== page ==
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Crossposted at the Intelligent Agents Forum.
It should be noted that the colloquial "AI hacking a human" can mean three different things:
- The AI convinces/tricks/forces the human to do a specific action.
- The AI changes the values of the human to prefer certain outcomes.
- The AI completely overwhelms human independence, transforming them into a weak subagent of the AI.
Different levels of hacking make different systems vulnerable, and different levels of interaction make different types of hacking more or less likely.
Baboons... literally have been the textbook example of a highly aggressive, male-dominated, hierarchical society. Because these animals hunt, because they live in these aggressive troupes on the Savannah... they have a constant baseline level of aggression which inevitably spills over into their social lives.
Scientists have never observed a baboon troupe that wasn't highly aggressive, and they have compelling reasons to think this is simply baboon nature, written into their genes. Inescapable.
Or at least, that was true until the 1980s, when Kenya experienced a tourism boom.
Sapolsky was a grad student, studying his first baboon troupe. A new tourist lodge was built at the edge of the forest where his baboons lived. The owners of the lodge dug a hole behind the lodge and dumped their trash there every morning, after which the males of several baboon troupes — including Sapolsky's — would fight over this pungent bounty.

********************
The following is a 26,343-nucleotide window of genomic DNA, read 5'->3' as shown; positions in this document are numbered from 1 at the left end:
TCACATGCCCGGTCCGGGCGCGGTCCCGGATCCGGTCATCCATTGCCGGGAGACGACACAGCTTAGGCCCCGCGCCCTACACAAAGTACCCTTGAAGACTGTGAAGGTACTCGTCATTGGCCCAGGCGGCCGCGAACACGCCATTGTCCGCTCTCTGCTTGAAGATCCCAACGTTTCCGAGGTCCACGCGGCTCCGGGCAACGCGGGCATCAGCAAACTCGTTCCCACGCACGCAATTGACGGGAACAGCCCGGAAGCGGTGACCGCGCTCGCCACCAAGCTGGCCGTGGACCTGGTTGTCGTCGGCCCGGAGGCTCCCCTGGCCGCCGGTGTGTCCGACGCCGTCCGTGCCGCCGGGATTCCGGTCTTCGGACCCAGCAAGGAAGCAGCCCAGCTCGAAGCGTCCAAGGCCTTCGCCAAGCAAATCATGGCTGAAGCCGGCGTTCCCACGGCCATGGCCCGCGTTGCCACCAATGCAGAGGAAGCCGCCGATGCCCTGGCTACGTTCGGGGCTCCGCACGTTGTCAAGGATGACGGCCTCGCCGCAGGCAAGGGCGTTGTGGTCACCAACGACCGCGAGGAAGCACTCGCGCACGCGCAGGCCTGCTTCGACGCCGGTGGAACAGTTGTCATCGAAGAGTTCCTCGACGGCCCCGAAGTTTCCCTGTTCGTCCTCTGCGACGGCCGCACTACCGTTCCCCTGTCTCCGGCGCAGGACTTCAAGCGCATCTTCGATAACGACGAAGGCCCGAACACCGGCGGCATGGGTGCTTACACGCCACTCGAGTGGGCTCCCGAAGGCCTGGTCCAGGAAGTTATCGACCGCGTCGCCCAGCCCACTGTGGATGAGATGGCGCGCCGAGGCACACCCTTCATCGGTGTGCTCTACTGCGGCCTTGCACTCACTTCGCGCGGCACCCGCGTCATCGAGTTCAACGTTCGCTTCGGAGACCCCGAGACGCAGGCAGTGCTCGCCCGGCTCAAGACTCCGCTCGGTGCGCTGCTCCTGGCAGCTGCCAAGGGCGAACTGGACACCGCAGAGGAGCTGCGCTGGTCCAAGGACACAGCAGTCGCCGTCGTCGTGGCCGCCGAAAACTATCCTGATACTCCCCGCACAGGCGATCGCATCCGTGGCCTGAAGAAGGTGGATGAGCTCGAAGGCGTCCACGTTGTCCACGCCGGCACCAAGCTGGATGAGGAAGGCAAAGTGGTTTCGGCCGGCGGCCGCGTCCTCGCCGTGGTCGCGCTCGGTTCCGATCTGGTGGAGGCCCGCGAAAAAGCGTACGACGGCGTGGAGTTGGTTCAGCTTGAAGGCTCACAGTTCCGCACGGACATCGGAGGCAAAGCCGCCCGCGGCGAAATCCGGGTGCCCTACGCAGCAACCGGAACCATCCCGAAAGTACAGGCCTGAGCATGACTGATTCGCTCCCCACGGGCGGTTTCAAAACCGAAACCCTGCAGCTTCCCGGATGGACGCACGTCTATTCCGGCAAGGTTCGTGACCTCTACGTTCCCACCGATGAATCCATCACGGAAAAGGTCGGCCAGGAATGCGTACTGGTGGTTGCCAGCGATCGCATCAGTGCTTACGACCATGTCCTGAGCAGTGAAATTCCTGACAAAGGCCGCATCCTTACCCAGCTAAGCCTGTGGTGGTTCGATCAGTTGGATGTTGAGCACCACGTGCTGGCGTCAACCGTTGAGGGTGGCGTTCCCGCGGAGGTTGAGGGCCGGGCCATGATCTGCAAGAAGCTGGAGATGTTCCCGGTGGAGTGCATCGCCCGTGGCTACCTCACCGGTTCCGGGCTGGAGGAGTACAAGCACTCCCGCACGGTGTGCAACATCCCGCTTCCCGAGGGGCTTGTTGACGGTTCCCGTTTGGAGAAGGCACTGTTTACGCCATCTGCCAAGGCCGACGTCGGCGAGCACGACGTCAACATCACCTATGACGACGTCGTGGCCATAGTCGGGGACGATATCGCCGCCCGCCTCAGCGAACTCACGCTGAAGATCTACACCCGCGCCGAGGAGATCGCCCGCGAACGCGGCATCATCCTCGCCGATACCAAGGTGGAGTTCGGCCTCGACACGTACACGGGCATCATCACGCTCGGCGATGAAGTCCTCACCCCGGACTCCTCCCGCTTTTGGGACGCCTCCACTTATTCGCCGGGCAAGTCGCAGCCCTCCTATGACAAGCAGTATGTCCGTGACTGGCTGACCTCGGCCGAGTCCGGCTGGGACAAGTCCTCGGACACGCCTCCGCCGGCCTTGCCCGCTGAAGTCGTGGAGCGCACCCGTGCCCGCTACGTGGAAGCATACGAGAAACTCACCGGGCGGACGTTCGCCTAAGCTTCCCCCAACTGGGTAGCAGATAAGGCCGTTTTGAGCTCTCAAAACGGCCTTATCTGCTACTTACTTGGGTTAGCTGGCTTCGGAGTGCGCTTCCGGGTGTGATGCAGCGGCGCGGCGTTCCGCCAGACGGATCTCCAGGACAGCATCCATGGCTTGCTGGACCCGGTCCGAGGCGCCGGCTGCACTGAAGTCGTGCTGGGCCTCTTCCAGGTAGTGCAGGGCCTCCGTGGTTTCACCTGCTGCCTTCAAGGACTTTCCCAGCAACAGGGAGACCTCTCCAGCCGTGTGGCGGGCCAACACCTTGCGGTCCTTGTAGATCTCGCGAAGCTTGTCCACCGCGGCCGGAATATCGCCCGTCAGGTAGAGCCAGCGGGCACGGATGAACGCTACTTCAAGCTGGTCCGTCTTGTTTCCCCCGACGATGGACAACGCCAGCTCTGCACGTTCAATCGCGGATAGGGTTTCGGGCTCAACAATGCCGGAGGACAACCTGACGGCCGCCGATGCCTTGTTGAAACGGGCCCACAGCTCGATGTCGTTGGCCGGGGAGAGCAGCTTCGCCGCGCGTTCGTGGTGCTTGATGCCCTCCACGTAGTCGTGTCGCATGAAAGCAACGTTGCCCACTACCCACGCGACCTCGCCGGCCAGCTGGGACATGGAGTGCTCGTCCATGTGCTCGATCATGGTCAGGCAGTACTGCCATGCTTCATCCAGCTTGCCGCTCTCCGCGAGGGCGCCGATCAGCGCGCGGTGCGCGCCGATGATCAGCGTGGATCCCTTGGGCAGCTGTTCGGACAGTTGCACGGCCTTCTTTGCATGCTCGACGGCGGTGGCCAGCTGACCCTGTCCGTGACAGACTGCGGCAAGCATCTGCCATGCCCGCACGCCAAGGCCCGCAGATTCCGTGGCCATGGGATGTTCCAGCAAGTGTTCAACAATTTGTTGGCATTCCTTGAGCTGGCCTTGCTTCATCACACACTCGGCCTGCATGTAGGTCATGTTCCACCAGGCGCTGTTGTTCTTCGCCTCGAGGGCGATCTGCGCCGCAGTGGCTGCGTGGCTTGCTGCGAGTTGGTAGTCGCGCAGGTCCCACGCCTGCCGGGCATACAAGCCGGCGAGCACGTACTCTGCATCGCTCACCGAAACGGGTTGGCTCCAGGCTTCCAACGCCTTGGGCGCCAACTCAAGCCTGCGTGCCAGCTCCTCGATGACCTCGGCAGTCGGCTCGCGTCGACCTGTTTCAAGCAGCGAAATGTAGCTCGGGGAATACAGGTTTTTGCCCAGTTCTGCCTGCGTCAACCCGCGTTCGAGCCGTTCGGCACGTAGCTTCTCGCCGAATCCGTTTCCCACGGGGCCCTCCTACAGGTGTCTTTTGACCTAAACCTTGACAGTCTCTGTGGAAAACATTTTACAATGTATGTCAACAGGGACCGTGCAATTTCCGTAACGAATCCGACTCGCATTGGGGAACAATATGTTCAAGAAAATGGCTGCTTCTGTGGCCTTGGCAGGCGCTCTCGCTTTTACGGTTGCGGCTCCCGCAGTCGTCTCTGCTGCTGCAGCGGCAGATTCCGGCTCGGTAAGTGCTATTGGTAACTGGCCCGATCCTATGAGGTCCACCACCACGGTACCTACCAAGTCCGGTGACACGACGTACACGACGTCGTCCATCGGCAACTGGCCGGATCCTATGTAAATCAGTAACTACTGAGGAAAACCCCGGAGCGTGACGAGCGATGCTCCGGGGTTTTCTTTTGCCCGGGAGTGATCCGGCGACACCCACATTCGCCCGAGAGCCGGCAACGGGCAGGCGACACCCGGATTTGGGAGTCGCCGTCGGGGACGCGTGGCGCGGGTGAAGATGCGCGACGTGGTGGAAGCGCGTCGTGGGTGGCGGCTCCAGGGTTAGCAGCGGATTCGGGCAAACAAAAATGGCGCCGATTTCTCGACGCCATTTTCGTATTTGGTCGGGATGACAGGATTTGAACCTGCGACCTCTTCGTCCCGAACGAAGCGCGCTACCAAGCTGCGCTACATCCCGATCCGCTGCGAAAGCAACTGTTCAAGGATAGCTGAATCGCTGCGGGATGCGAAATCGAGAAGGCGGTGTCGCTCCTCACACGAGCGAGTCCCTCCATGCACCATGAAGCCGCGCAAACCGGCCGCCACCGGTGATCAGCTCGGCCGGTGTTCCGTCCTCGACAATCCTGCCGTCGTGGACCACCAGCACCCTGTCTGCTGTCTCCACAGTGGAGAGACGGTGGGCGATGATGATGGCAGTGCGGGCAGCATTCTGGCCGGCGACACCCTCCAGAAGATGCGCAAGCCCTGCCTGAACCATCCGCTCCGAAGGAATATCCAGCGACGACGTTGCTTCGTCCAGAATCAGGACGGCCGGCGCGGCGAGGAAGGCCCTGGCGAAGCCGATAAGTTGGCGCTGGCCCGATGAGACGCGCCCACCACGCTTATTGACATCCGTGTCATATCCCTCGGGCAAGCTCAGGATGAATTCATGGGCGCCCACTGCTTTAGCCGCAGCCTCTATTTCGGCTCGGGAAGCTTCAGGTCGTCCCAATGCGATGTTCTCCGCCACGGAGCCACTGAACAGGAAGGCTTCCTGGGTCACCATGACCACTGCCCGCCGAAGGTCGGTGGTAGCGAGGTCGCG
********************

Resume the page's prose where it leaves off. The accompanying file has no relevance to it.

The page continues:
Before too long, someone noticed the baboons didn't look too good. It turned out they had eaten some infected meat and developed tuberculosis, which kills baboons in weeks. Their hands rotted away, so they hobbled around on their elbows. Half the males in Sapolsky's troupe died.
This had a surprising effect. There was now almost no violence in the troupe. Males often reciprocated when females groomed them, and males even groomed other males. To a baboonologist, this was like watching Mike Tyson suddenly stop swinging in a heavyweight fight to start nuzzling Evander Holyfield. It never happened.
Further discussion of CFAR’s focus on AI safety, and the good things folks wanted from “cause neutrality”
In the days since we published our previous post, a number of people have come up to me and expressed concerns about our new mission. Several of these had the form “I, too, think that AI safety is incredibly important — and that is why I think CFAR should remain cause-neutral, so it can bring in more varied participants who might be made wary by an explicit focus on AI.”
I would here like to reply to these people and others, and to clarify what is and isn’t entailed by our new focus on AI safety.
In 2007, psychology researchers Michal Kosinski and David Stillwell released a personality testing app on Facebook app called myPersonality. The app ended up being used by 4 million Facebook users, most of whom consented to their personality question answers and some information from their Facebook profiles to be used for research purposes.
The very large sample size and matching data from Facebook profiles make it possible to investigate many questions about personality differences that were previously inaccessible. Koskinski and Stillwell have used it in a number of interesting publications, which I highly recommend (e.g. ,  ).
In this post, I focus on what the dataset tells us about how big five personality traits vary by geographic region in the United States.